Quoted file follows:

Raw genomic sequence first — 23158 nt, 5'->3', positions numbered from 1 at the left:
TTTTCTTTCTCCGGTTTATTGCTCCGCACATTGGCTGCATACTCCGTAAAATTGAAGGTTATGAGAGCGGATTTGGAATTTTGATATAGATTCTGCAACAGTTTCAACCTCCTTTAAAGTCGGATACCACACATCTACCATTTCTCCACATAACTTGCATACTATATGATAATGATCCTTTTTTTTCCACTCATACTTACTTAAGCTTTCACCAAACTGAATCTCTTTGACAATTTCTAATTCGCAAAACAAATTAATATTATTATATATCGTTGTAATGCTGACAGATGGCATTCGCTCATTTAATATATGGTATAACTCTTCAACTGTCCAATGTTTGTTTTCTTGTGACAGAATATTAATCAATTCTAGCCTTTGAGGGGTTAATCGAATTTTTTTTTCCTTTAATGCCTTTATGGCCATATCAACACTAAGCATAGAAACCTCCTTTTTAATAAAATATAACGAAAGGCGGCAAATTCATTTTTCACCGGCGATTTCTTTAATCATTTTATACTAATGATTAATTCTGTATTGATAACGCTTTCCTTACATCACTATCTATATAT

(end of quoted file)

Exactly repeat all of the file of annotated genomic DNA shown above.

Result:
Raw genomic sequence first — 23158 nt, 5'->3', positions numbered from 1 at the left:
TTTTCTTTCTCCGGTTTATTGCTCCGCACATTGGCTGCATACTCCGTAAAATTGAAGGTTATGAGAGCGGATTTGGAATTTTGATATAGATTCTGCAACAGTTTCAACCTCCTTTAAAGTCGGATACCACACATCTACCATTTCTCCACATAACTTGCATACTATATGATAATGATCCTTTTTTTTCCACTCATACTTACTTAAGCTTTCACCAAACTGAATCTCTTTGACAATTTCTAATTCGCAAAACAAATTAATATTATTATATATCGTTGTAATGCTGACAGATGGCATTCGCTCATTTAATATATGGTATAACTCTTCAACTGTCCAATGTTTGTTTTCTTGTGACAGAATATTAATCAATTCTAGCCTTTGAGGGGTTAATCGAATTTTTTTTTCCTTTAATGCCTTTATGGCCATATCAACACTAAGCATAGAAACCTCCTTTTTAATAAAATATAACGAAAGGCGGCAAATTCATTTTTCACCGGCGATTTCTTTAATCATTTTATACTAATGATTAATTCTGTATTGATAACGCTTTCCTTACATCACTATCTATATAT